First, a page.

major GPA and <2.0 cumulative GPA).
Marine Biology Major
The marine biology major is designed to prepare students for a career or further graduate study. The curriculum consists
of a set of core courses in the biological and physical sciences, leading to a degree that is designed as a solid basis for
entering the field of marine biology, as well as preparation for further graduate study in this area. A dual admission combined
bachelor’s-master’s program with the Oceanographic Center is available for select, qualified students. Information on this
program can be obtained from the undergraduate Office of Undergraduate Admissions.
Marine Biology Major Learning Outcomes
A successful marine biology graduate is expected to:
Understand basic scientific principles and methods;
Understand basic biology that incorporates more specific knowledge of marine organisms and habitats;
Appreciate the work of scientists who have contributed to marine biology and oceanography;
Demonstrate knowledge about the global variety of marine community types and their relationships with each other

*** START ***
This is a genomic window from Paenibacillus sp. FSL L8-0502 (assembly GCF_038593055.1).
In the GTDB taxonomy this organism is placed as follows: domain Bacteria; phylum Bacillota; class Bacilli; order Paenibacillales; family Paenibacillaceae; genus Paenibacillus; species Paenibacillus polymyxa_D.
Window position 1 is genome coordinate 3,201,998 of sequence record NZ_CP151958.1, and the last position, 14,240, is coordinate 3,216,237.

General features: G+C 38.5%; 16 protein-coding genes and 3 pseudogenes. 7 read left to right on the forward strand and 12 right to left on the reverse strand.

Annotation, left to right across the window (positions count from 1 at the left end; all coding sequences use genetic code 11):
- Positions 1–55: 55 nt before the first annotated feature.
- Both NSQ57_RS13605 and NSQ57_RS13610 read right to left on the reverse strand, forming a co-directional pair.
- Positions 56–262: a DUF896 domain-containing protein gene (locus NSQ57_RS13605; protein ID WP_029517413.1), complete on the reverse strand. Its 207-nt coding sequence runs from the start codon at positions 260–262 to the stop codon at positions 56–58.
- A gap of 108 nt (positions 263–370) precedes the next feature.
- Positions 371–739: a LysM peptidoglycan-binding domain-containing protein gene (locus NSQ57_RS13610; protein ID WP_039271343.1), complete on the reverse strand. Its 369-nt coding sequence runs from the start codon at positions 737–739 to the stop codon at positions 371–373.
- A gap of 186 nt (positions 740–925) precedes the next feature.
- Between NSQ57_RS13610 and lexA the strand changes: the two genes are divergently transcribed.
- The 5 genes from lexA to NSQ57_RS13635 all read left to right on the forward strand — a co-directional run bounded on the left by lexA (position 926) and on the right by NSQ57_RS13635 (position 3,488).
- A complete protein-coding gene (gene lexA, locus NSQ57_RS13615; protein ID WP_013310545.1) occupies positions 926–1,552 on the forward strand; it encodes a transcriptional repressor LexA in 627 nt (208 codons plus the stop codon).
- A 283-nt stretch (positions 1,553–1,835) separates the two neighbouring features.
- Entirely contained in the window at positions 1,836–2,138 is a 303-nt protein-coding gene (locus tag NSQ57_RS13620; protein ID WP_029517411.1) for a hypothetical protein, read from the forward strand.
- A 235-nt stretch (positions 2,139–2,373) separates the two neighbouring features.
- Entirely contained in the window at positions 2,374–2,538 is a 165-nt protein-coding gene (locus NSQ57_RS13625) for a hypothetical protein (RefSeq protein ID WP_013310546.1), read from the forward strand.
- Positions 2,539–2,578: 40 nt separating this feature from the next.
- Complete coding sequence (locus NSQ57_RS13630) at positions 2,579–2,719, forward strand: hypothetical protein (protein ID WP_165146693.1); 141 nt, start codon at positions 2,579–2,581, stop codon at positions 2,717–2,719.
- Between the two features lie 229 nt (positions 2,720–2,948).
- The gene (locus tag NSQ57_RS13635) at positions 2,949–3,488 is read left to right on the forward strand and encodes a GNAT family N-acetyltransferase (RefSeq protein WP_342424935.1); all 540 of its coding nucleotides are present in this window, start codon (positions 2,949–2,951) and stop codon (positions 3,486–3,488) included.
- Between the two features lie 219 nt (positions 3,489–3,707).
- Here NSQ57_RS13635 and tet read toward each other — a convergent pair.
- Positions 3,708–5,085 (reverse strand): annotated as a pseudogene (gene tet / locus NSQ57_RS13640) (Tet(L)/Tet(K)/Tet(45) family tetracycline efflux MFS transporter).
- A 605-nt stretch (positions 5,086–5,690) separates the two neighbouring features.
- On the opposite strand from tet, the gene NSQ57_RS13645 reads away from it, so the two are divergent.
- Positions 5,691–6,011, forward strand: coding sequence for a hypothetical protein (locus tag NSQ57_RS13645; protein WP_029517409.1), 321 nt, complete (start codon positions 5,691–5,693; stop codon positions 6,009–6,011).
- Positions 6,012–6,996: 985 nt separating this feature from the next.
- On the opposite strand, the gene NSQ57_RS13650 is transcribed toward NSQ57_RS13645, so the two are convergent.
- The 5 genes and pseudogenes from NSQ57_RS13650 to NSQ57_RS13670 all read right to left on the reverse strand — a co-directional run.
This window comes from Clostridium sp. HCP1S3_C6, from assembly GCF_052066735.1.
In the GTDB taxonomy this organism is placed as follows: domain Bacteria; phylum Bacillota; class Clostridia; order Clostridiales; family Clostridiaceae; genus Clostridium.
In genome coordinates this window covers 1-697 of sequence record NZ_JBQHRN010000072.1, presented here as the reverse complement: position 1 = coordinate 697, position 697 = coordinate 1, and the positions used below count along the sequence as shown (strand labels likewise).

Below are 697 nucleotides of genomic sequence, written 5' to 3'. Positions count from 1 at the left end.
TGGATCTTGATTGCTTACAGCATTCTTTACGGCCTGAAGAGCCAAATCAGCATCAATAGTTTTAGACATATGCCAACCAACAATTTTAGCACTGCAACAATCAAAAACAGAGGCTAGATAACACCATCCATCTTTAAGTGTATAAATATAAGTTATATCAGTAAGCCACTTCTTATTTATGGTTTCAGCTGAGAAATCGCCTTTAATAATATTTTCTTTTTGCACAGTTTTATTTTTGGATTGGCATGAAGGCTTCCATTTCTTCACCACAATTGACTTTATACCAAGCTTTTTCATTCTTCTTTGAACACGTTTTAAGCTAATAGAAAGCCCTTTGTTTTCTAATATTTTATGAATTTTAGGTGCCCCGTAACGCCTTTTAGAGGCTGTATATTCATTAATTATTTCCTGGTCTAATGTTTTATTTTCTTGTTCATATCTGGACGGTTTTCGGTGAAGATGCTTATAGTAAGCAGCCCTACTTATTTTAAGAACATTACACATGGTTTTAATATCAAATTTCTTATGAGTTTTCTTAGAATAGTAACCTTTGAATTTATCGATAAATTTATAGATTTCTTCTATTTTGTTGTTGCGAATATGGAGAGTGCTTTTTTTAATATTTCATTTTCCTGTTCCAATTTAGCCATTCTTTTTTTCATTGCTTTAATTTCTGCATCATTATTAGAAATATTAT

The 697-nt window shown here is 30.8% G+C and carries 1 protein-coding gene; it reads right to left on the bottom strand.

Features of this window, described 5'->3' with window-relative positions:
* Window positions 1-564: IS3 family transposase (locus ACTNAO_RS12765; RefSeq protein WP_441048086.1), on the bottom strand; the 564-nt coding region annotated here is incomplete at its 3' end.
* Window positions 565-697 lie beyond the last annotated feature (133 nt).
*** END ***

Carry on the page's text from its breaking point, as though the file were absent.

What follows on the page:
and terrestrial systems;
5. Demonstrate a detailed understanding of local marine flora and fauna and community types;
6. Demonstrate a working understanding of the wide variety of marine organisms from phylogenetic, physiological,
zoogeographical and ecological perspectives;
7. Understand anthropogenic threats to marine species diversity and marine ecosystem structure;
8. Understand the physical and chemical structure of the world’s oceans;
9. Demonstrate skills in statistical analysis and interpretation, specifically pertaining to science and marine biology;
10. Demonstrate technical skills related to the use of computer programs such as MS Word, Excel, and PowerPoint;
11. Demonstrate oral presentation skills.
1.
2.
3.
4.
Marine Biology Major Curriculum
General Education Requirements (30 credits)
Students are required to complete 30 credit hours as part of the General Education Program. For specific course requirements,
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refer to the General Education Program section in the Academic Resources and Procedures segment of this catalog.
Marine Biology Major Requirements (55–61 credits)
Core Courses (36 credits)
BIOL 3200 General Ecology/Lab (4 credits)
BIOL 3300 Invertebrate Zoology/Lab (4 credits)
BIOL 3600 Genetics/Lab (4 credits)
CHEM 1300 General Chemistry I/Lab (4 credits)
CHEM 1310 General Chemistry II/Lab (4 credits)
MBIO 2410 Marine Biology/Lab (4 credits)
MBIO 2500 Oceanography/Lab (4 credits)
PHYS 2350 General Physics I/Lab (4 credits)
PHYS 2360 General Physics II/Lab (4 credits)
Major Grouped Electives (19–25 credits)
Group I: Classroom based (6–8 credits)
Select 6–8 credits from the following courses:
BIOL 2250 The Natural History of John U. Lloyd Beach State Park (3 credits)
BIOL 3320 Anatomy and Physiology I/Lab (4 credits)